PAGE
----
Visually stunning and undeniably entertaining, The Walk tells the true story of Philippe Petit (Joseph Gordon-Levitt), a French street performer who, in 1973, saw a newspaper article about the building of the Twin Towers of the World Trade Center and vowed to walk between the towers on a high wire. Planning what he called “the artistic coup of the century” was no small feat; done with the help of a group of misfits anxious to help Petit achieve his dream.

Petit’s backstory is covered during the first hour of the film. When we met him, Petit is working as a street performer, where he falls for street busker Annie Allix (Charlotte Le Bon). As he prepares for his trip to New York City, Petit engages the help of experienced circus performance Papa Rudy (Ben Kingsley). Though he’s prone to mugging, Kingsley also gives Rudy a rough edge that’s a nice contrast to the suave ego of Gordon-Levitt and blandness of Charlotte Le Bon’s Annie.

The Walk takes flight when Petit, Annie and his band of misfits arrive in New York. As they a World Trade Center office worker prepare for the “coup,” a World Trade Center office worker and a guy from whom Petit buys a pair of radios, are added to the team.

While Zemeckis focuses too much on Petit’s backstory, Joseph Gordon-Levitt clearly enjoyed playing the role and enjoyed every arrogant, over-the-top moment. His is a fittingly energetic performance that works for the story.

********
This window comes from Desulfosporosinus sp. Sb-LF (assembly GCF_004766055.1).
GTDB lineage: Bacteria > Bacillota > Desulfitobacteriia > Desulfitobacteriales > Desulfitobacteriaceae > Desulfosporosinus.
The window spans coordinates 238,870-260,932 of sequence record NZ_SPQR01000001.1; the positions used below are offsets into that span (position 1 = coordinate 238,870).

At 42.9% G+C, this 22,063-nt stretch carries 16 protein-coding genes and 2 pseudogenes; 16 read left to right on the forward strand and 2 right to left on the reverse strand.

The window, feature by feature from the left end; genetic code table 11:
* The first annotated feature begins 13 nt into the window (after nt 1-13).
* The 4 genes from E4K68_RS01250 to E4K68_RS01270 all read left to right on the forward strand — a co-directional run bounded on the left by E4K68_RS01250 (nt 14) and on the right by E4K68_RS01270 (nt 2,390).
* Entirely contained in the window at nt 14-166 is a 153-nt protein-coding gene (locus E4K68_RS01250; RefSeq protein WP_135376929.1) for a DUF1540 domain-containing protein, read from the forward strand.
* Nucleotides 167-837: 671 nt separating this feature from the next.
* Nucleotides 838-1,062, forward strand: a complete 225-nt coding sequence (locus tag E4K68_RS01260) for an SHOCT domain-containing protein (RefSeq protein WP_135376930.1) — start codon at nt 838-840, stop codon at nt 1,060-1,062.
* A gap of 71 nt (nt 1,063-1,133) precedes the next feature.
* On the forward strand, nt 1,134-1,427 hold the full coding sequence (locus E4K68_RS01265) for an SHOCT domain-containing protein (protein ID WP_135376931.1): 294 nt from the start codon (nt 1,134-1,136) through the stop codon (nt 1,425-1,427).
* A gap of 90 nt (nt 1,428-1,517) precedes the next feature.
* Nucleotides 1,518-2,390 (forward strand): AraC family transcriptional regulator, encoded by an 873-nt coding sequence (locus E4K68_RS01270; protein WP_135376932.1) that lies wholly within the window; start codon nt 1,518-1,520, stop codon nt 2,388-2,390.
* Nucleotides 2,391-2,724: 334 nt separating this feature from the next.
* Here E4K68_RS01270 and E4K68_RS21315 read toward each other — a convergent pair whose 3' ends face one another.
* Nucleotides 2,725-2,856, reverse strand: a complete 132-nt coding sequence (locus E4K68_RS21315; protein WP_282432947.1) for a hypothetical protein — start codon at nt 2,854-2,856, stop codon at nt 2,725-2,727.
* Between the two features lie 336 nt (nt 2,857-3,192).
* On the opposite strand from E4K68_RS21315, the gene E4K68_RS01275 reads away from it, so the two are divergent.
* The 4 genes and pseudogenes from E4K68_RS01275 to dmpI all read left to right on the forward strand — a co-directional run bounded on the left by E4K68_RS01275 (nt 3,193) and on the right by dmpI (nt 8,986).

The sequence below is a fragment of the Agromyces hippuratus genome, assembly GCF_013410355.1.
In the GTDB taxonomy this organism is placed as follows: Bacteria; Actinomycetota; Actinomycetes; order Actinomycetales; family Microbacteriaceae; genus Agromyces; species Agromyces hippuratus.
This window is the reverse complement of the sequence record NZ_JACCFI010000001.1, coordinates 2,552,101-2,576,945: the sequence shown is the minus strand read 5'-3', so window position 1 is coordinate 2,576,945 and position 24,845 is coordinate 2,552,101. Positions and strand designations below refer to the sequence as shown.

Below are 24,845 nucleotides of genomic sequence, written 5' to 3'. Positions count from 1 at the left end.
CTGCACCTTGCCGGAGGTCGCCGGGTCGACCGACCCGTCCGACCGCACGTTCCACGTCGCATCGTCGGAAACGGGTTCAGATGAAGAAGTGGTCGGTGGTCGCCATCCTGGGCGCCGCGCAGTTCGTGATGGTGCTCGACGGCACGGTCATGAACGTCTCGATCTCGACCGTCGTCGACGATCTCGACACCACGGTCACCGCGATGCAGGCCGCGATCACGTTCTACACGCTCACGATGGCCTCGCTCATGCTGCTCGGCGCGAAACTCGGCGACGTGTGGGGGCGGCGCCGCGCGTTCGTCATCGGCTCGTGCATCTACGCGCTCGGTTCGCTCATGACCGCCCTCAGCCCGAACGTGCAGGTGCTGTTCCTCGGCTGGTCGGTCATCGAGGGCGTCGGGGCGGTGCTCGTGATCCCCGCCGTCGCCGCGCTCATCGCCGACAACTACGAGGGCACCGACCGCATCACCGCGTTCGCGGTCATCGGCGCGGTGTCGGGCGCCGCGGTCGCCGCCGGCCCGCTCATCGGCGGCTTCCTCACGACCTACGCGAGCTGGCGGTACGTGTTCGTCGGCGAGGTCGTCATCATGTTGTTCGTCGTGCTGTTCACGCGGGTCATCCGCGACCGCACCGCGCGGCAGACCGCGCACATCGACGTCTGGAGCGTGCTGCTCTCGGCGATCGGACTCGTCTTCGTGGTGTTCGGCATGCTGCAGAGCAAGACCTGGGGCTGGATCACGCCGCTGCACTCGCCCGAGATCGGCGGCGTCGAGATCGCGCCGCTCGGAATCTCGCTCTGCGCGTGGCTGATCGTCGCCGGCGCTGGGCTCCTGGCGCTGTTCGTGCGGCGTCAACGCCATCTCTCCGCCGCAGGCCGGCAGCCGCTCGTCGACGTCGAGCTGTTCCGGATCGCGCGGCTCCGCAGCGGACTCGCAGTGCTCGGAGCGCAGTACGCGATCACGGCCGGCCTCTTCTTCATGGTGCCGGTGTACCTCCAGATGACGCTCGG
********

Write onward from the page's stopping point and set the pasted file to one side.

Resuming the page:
The best part of the film, is its last act, when the Big Day arrives and Philippe and his team put their plan into action. Though you likely know how things turned out, the tension is palpable. However, it’s the views from the roof of the Twin Towers that absolutely blew me away. It felt so real at times, I had to remind myself it was a movie. Utilizing 3D to its max, co-writer/director Robert Zemeckis puts you right up there with Petit as he walks on a wire between the towers.

Wow. This might be this best 3D Blu-ray disc I’ve seen yet. A thoroughly involving visual experience, detail and clarity are superb. I was amazed by the depth and realism of the three dimensional imagery. The cinematography takes 3D to its limits, creating camera perspectives that appear to go beyond the screen. Contrast is excellent, as is dynamic range and colors are perfectly reproduced. The aspect ratio is 2.40:1.

I didn’t notice any ghosting or other digital anomalies.

The lossless DTS-HD 5.1 Master Audio soundtrack males ample use of the entire soundstage, featuring excellent clarity and dynamic range. Dialogue, easily understandable, is placed in the center channel and Alan Silversti’s engaging score is well spread throughout all channels. Sound effects and atmospherics are well placed and appropriate throughout. There are no anomalies to speak of.

English, English SDH, French, Spanish, Cantonese, Indonesian, Korean, Mandarin (Simplified), Mandarin (Traditional), and Thai subtitles are included.

The following extras are available:

  • Deleted Scenes (1080p): Original Opening (1:59), Philippe Carries Annie (1:05), Wire Rigging Lesson (1:01), JP and Annie See David (0:34), JP Finds Annie (0:36), Philippe Signs Off (0:35) and Central Park Walk (0:27).
  • First Steps – Learning to Walk the Wire (HD, 9:11) A look at the art of wire walking; Joseph Gordon-Levitt’s learning from, the real Philippe Petit; Gordon-Levitt’s physical and emotional preparations for the role and more.
  • Pillars of Support (1080p, 8:27) A look at the supporting characters and the cast that portrays them.
  • The Amazing Walk (1080p, 10:48): A look at the magic—real and movie—that made The Walk a success, converting the film to 3D, digital effects, recreating the towers and more.
  • Blu-ray
  • UltraViolet